MLS fans show support for players amid lockout threats

Major League Soccer fans are stepping up to show their support for the league’s players as they face a potential lockout.

The Independent Supporters Council of North America – including representation from three local FC Cincinnati supporters groups – issued a statement Monday backing the players after MLS threatened late last week to lock them out if they could not agree to an amended CBA by the end of Thursday.

MLS invoked a force majeure clause Dec. 29 that opened a 30-day negotiating window, but despite MLSPA offering two counterproposals to the league’s plan to extend the CBA by two years, the initial deadline for an agreement passed Thursday night.

The league announced Friday it would extend the deadline one week, and the MLS Labor Committee voted unanimously to lock out players if they could reach an agreement by the new deadline, which led the ISC to offer its collective input.

“Our players have already made extreme sacrifices over the past year,” the ISC said in its statement. “…Now, the MLS Players Association (MLSPA) has made a further proposal extending the Collective Bargaining Agreement (CBA) into the 2026 season, along with other non-economic changes, in acknowledgment of the unprecedented business losses suffered by the MLS owners during the pandemic.

“We recognize and do not take for granted that everyone involved has made sacrifices. The burden has fallen on not only players, but coaches, staff, and officials. However, MLS owners are now demanding that MLS players bear large pandemic-related losses back-loaded into the end of the CBA. This is despite the fact that, whether today or in the future, MLS owners are far better equipped to absorb these losses without direct impact on their livelihood and families, as compared to MLS players. And, to achieve this shifting of the primary burden, MLS owners now threaten MLS players with removal of their livelihood during an already globally uncertain time.”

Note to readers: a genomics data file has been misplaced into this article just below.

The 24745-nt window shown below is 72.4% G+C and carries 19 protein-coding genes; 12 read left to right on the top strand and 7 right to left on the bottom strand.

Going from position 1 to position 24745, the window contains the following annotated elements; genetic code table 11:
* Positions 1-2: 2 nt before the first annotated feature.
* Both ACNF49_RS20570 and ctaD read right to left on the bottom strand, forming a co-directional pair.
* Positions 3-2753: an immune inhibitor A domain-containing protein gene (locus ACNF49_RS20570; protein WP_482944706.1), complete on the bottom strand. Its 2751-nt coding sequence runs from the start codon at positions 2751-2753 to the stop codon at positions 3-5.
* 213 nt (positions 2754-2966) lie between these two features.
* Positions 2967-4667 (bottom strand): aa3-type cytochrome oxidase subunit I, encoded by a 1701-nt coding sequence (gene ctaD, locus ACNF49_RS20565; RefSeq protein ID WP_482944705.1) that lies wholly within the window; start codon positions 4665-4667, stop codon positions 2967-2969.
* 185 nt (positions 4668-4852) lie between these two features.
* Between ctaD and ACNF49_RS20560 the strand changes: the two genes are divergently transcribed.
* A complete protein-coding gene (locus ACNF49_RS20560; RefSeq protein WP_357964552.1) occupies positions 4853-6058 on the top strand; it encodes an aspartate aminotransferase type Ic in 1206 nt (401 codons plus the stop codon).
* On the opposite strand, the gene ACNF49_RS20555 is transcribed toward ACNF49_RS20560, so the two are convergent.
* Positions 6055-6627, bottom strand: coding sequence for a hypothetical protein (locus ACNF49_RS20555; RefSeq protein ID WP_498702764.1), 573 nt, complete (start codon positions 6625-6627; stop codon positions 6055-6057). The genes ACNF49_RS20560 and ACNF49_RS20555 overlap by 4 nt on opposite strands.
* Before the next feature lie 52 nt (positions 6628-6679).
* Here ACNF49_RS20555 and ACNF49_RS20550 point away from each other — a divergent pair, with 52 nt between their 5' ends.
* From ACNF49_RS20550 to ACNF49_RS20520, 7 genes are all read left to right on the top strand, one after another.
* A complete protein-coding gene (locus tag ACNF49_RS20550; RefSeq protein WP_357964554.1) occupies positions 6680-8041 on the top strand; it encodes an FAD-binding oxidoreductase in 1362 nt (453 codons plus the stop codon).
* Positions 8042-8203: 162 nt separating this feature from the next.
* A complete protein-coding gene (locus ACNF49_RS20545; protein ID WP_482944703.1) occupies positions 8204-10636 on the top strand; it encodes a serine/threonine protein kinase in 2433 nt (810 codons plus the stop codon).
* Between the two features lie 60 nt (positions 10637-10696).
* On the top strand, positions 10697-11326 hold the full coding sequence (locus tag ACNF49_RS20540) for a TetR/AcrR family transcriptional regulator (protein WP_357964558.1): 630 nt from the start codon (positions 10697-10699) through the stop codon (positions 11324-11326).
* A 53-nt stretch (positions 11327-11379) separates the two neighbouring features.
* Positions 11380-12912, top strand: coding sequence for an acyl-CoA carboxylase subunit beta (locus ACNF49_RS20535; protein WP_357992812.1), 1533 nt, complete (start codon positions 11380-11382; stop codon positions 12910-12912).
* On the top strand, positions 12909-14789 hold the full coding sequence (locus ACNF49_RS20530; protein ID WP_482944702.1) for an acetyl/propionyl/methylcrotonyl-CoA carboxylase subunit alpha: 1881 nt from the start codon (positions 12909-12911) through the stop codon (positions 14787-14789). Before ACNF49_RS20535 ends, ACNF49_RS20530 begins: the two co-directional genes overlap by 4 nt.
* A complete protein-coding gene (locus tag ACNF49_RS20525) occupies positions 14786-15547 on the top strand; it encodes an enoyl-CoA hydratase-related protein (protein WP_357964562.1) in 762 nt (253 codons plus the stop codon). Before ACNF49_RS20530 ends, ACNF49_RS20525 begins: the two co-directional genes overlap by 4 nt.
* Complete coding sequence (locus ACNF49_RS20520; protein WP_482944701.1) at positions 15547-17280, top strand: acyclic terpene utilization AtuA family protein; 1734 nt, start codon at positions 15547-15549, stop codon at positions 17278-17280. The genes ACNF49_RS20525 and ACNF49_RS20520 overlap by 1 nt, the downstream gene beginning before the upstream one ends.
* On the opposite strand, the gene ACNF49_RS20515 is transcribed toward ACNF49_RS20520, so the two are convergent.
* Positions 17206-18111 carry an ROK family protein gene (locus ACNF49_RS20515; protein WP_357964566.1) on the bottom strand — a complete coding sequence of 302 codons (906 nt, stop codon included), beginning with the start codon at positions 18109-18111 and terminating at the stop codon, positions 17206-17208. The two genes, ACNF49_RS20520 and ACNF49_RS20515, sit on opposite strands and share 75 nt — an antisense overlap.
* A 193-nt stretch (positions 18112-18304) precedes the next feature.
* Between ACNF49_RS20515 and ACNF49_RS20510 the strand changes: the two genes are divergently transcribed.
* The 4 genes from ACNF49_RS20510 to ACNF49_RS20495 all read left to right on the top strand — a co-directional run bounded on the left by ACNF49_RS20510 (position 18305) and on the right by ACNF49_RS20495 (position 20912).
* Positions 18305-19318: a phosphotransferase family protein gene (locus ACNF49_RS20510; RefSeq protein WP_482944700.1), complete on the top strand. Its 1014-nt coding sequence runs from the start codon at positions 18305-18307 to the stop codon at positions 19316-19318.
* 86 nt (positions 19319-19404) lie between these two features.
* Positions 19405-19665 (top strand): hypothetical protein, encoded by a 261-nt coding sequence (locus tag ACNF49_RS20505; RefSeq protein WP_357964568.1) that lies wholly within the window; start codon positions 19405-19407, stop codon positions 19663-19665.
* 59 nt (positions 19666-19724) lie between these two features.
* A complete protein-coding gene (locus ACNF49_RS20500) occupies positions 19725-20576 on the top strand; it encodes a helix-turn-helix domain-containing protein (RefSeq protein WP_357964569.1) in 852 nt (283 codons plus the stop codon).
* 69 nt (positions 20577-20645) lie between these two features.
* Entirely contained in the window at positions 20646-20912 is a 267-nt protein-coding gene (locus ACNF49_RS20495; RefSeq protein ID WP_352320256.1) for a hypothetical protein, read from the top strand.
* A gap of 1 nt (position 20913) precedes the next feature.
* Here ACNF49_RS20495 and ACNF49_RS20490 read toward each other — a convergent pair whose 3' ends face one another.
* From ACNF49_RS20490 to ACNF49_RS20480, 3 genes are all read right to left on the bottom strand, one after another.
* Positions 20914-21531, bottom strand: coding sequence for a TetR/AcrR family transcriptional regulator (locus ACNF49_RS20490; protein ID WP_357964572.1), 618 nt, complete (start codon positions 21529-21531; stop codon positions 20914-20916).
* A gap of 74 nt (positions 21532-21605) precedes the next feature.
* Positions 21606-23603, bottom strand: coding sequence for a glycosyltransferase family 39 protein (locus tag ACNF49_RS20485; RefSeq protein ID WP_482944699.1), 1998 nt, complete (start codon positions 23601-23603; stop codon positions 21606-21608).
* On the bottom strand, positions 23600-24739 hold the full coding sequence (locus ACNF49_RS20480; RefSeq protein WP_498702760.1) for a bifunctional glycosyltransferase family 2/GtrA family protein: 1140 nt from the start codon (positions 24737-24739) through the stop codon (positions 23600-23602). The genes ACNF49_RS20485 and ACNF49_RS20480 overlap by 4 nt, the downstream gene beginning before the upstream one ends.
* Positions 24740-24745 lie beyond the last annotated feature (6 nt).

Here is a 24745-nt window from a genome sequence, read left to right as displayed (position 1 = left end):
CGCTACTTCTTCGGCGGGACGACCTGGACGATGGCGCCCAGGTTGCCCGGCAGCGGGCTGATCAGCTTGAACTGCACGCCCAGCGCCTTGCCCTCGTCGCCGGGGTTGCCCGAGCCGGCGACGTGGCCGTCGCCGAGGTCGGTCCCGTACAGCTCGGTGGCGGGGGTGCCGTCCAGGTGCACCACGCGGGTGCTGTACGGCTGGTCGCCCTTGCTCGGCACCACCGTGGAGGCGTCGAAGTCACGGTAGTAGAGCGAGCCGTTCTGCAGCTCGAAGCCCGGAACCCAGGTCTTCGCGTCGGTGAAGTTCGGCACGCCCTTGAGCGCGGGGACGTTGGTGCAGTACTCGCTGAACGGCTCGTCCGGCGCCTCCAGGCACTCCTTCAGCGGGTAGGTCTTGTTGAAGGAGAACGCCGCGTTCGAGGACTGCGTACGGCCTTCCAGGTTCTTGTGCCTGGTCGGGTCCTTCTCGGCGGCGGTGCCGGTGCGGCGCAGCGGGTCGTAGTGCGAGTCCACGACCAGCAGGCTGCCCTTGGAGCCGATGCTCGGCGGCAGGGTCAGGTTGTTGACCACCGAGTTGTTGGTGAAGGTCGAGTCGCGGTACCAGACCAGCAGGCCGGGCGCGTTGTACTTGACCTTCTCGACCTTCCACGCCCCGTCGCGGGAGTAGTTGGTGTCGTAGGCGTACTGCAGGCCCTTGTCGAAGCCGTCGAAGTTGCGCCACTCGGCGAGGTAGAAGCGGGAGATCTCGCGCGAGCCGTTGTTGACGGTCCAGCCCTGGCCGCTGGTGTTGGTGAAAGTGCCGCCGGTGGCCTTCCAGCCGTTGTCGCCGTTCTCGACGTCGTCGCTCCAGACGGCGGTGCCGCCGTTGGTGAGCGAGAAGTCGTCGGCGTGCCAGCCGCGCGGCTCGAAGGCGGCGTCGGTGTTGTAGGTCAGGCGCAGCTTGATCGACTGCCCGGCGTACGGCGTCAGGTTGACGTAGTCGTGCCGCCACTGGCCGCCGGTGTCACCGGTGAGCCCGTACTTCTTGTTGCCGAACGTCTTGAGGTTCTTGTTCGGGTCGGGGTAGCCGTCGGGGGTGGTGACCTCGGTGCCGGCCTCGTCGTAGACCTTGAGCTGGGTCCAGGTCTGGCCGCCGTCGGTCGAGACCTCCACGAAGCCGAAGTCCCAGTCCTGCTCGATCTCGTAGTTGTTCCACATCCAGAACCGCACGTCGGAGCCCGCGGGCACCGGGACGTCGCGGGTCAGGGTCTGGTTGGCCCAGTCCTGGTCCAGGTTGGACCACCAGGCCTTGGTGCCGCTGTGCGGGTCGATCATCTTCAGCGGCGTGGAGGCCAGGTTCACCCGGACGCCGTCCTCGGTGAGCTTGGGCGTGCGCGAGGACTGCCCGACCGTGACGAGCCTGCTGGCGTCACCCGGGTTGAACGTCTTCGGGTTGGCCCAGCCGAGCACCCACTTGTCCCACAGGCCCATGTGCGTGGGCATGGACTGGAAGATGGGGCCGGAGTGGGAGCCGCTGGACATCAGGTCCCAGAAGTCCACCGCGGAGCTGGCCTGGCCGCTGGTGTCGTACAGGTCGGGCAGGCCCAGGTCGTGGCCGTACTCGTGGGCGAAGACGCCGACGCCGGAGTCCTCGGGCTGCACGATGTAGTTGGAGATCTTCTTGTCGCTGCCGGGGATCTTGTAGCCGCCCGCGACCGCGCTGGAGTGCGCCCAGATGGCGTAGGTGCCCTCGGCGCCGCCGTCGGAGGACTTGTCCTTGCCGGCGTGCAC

“Throughout the continuing negotiations and despite the concessions they have already made, the players have made themselves clear; they want to play. … We see what our players have done. We support them. Major League Soccer, the message from the supporters is simple. Let them play.”

Story continues below…

The ISC is a collective group to promote supporters’ culture and advocate for fair treatment of supporters, both at home and on the road, as well as serve as a resource for members to share information about supporters’ issues. According to its website, there are more than 100 members of the Independent Supporters Council in the US and Canada between MLS, NWSL, USL, NPSL, and CPL, including FC Cincinnati groups Die Innenstadt, The Pride and Hangar 937.

Hangar 937, The Pride and Die Innendstadt also issued their own statements Monday, showing support.

“We trust the MLS Labor Committee agrees that the sacrifices made — and further sacrifices already offered — by these amazing players are to be commended, and that they should be allowed to play as scheduled on April 3rd,” Hangar 937 said in its statement. “Hangar 937 looks forward to cheering on our players and bantering with our rivals in 2021 and beyond, whether safely in the stands or from home. #letthemplay2021.”